'Azzun, Irtah (Sha'ar Efrayim)

Annelien K., Dafni B.A., Rahel A., (reporting); Translator: Hanna K.

05 :30 – When we arrived at the CP we saw that a great crowd of vehicles and workers filled the whole parking lot and the square. On the Palestinian side, in the roofed lane, the queues were full of people who streamed inside. According to the planning of the regulation, the queue stopped from time to time, the turnstiles were closed and then opened again and the entrance was quick.

Around 6 o’clock we passed over to the side of the leaving people. To whoever hasn’t been in Irtah lately, many things seem new. The building has been completed. It is functioning. There is a zone for waiting, a cafe, building blocks which fence-in painted zones, for the "pleasure of the waiting persons”, a synthetic lawn and environmental sculptures, lit up in different places. The building for business meetings seems complete. Functioning?

The exit zone from the CP had been fenced in and moved further away, so it was impossible to approach the entrance and to look in. So it was impossible to see how many work stations were open.

According to a superficial impression, one could think that the place functions beautifully. An enormous amount of people. The Palestinians we asked quoted a number of 13000, but one cannot be sure. The entrance and the exit process seem quick. One doesn’t see on people’s faces impatience, stress or some other reaction of displeasure. If we wouldn’t have asked one could have assumed that a wonderful system of people handling was conducted here. Applause.

So we asked:

An elderly man who approached us stopped and around him many people assembled rather quickly. It was almost six o’clock, the queue of the incoming persons was empty, that’s to say all these thousands entered in two hours, and then we heard:


People waiting for work
People waiting for work
Annelien Kisch

“Look at the people here. All these people have no work, have no contractor, they pay 2500 IS for a permit, or more, and wait. Perhaps they may have one day of work or two in a month”. So how do they manage? Inshalla, Allah Yassadana, and so… And another one comes and repeats the same things from a different angle. And everybody adds something. Many of thos we talked with come from the Jenin area, as there the CP is opened late and they hope that if they leave early they will arrive early. They complain about the passage at Jalame which is opened late and about the loss of working days owing to the necessity to renew magnetic cards. Every four years the cards have to be renewed, and then the service they get is sloppy and slow and takes a few days. According to their description one arrives at night, waits in the queue, and then only 10 people are accepted and the rest must return home.

I contacted DCO Jalame and asked how many magnetic cards they do per day and they say 100-300. I contacted DCO Gilboa where the workers pass. They said the gate is opened for workers at 4 o’clock.  It seems it is opened at a different hour for different kinds of workers (labourers, tradesmen, over 55 years old). According to him it is written on the Internet. At DCO Barta’a-Rehan all the workers can leave from 5 o’clock on.

They also tell us that there are about 3000 persons who get an permit for a week to look for work. Those thousands fill up the place and naturally compete for the scarce jobs available. Especially in the rainy winter days, when there is no demand for agricultural or building workers. They find themselves arriving in the middle of the night, leave the CP at five and then at six o’clock begin returning home. Some have merchant permits so the monthly payment to contractors doesn’t threaten them. They ask why the change which was planned wasn’t implemented. In July 2017 the amendment, according to which they were to be released from dependance on the contractors and would pay a certain sum (800 IS?) for entrance to Israel, was due to be implemented. But it was never done. Surely pressure by contractors or other influential persons.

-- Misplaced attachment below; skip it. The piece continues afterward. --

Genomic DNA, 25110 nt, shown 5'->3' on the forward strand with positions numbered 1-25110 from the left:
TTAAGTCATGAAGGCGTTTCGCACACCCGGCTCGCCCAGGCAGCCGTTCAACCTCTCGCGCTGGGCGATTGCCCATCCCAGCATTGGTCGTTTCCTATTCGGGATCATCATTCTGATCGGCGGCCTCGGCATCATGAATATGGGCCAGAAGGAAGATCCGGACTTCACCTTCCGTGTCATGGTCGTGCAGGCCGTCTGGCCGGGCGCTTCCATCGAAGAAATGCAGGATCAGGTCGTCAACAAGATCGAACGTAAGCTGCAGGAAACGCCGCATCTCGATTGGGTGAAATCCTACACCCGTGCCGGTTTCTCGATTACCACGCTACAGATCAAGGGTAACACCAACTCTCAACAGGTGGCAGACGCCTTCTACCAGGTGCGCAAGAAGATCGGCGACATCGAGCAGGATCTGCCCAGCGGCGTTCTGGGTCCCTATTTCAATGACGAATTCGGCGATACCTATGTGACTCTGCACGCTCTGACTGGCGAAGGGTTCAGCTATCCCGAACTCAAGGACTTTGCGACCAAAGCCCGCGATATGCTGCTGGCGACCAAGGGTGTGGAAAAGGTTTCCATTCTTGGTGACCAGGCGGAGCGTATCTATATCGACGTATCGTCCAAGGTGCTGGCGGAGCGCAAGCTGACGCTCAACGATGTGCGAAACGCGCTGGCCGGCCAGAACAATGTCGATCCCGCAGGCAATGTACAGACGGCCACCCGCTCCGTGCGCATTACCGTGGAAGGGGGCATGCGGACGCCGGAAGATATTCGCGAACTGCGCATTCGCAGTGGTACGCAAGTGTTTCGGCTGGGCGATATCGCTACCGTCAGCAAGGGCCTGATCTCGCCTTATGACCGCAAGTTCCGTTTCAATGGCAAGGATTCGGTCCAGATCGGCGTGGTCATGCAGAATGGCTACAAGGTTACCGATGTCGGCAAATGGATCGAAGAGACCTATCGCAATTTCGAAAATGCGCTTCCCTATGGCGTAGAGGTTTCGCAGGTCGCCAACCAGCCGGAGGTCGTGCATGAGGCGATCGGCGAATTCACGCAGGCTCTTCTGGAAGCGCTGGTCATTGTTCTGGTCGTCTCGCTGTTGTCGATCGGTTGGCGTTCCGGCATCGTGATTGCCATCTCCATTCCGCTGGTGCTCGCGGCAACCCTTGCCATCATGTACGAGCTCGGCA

The private cases arrived too (will arrive at Sylvia’s) – persons whose permit was taken from them suddenly and thus became prevented by the General Security Services, those persons to which the State owes money and never repays.

Annelien Kisch

We saw rows of people praying, whispering, moving from above to a position of kneeling on the floor, calmly, people drinking coffee, small-talking ,waiting for transportation – while in fact the greater part of them returned home without having achieved anything which is terribly frustrating.

The big question is how they maintain a family of 10 children  (as one of the workers told us) from just a few working days per month.

06:30 When the sun rose we went to Azzun. The entrance to Azzun was shut with the yellow iron gate. Soldiers in a military vehicle stood there and defended the State of Israel. I asked whether there was another open entrance. They said yes, through Issla.  The entrance from Izbat Tabib in the direction of Azzun was also blocked until nine o’clock in the morning. According to the soldiers the main entrance is blocked already 4 days and will be blocked a long time. We asked why but were not answered.

We drove through Izbat Tabib and Assla and arrived at Azzun.  There we heard that since the strike and the demonstration last Tuesday, the main entrance to the village is shut. Thus the army enters and imposes terror as it wishes. The usual story of Azzun.

Apart from all this – everything is fine.